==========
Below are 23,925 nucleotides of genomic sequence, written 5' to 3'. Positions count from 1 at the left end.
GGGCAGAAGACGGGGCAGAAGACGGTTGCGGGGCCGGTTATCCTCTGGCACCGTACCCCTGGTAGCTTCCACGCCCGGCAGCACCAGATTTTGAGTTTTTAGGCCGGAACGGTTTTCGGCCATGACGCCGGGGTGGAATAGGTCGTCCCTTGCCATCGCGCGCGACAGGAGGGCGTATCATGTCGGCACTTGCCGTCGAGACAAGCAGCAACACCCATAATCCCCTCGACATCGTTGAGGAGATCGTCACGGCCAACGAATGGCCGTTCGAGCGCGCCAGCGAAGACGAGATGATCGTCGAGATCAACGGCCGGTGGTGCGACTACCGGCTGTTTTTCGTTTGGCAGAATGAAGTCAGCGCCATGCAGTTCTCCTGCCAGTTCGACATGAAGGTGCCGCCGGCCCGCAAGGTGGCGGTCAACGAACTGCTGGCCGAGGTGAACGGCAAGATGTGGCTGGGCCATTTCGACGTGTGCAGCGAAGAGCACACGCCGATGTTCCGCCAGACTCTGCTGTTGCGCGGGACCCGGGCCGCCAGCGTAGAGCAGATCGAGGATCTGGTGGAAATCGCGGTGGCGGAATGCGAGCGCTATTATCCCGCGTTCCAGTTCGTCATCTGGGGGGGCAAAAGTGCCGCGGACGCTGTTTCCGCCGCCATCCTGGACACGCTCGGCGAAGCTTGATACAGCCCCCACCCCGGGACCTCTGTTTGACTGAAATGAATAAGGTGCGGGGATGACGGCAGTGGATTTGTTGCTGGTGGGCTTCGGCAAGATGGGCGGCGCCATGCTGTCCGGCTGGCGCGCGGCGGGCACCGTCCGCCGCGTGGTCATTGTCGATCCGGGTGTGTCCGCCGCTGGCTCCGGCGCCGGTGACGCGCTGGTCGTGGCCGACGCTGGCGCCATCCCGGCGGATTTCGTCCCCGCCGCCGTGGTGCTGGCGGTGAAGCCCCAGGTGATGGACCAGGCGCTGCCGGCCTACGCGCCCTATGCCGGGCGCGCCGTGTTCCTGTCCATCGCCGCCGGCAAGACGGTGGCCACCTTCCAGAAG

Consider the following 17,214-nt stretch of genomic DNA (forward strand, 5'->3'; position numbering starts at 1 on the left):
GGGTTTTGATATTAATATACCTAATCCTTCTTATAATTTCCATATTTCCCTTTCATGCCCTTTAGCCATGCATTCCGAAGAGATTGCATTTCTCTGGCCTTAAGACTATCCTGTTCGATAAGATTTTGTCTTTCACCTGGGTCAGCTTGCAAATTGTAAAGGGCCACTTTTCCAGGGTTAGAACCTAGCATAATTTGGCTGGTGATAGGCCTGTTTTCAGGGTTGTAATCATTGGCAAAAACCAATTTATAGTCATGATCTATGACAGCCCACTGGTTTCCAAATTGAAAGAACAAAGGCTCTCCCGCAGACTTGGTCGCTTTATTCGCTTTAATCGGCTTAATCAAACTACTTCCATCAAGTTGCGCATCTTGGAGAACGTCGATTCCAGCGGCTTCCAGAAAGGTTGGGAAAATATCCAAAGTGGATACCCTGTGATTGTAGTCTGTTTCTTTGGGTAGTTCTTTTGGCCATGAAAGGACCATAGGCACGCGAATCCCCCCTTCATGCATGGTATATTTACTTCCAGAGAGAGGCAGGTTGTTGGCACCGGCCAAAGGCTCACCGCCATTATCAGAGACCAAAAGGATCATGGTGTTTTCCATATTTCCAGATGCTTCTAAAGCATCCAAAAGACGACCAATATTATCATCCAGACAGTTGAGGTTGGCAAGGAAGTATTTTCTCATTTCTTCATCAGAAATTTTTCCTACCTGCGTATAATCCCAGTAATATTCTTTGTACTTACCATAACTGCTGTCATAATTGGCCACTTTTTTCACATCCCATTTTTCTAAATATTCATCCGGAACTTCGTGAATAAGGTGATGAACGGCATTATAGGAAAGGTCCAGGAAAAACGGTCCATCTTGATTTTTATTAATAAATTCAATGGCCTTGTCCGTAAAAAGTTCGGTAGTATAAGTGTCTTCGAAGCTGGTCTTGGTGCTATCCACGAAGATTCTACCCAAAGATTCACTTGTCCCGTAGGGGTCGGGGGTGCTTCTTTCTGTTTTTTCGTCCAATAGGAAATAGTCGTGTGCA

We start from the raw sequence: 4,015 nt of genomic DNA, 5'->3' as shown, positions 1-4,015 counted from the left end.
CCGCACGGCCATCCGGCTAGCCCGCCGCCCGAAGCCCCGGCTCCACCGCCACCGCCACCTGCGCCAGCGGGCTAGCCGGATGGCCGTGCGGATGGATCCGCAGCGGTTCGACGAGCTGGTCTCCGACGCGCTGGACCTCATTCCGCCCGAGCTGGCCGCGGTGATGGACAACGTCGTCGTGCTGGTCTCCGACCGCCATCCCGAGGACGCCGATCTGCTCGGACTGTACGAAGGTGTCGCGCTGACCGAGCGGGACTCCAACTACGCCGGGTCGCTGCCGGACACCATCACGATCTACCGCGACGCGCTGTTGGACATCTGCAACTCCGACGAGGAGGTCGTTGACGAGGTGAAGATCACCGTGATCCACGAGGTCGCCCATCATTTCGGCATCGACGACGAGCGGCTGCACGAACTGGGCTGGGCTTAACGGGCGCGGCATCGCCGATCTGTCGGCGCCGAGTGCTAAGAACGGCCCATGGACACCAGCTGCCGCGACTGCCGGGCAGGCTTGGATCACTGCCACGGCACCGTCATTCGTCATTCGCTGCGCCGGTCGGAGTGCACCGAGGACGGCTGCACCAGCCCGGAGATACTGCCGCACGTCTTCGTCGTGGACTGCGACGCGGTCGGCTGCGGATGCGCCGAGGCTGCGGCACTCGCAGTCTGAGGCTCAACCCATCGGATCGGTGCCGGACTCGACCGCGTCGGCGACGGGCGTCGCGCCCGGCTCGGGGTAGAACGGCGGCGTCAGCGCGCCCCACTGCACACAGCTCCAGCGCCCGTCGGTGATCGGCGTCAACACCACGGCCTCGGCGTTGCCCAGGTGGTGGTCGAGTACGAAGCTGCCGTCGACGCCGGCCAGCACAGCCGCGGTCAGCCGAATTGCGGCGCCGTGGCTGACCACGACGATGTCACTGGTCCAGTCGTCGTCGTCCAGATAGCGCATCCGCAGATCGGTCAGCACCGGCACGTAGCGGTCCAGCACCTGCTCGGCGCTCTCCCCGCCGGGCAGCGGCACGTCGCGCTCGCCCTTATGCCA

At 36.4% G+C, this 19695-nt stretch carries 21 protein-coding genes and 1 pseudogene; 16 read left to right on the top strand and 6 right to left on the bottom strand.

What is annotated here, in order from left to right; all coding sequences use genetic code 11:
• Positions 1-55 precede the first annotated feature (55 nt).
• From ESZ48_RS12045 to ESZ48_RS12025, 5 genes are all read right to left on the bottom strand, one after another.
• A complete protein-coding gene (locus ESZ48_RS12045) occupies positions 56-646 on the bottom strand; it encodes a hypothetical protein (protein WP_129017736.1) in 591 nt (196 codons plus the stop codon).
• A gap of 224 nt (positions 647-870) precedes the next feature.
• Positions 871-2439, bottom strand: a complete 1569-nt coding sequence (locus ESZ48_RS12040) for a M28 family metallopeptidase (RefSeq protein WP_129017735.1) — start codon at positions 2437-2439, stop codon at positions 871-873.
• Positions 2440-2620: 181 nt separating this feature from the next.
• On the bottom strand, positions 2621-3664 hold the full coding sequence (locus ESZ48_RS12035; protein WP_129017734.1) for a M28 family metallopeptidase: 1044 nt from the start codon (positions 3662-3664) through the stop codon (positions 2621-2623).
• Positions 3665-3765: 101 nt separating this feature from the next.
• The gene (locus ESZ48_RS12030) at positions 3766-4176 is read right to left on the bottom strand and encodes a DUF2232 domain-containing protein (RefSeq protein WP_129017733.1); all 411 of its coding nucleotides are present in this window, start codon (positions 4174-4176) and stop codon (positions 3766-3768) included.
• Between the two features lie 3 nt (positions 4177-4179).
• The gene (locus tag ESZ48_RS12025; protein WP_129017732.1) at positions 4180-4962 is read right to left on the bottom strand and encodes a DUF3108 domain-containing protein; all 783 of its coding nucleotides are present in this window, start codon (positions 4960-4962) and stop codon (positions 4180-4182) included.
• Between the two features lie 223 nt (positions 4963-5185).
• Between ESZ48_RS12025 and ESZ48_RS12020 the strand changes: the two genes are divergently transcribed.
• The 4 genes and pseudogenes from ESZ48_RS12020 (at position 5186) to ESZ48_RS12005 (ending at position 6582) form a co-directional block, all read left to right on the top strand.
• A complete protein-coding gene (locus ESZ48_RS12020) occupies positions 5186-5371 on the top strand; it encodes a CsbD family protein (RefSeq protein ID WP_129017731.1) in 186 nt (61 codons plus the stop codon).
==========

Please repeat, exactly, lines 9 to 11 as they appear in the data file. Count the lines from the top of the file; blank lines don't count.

• Positions 1-55 precede the first annotated feature (55 nt).
• From ESZ48_RS12045 to ESZ48_RS12025, 5 genes are all read right to left on the bottom strand, one after another.
• A complete protein-coding gene (locus ESZ48_RS12045) occupies positions 56-646 on the bottom strand; it encodes a hypothetical protein (protein WP_129017736.1) in 591 nt (196 codons plus the stop codon).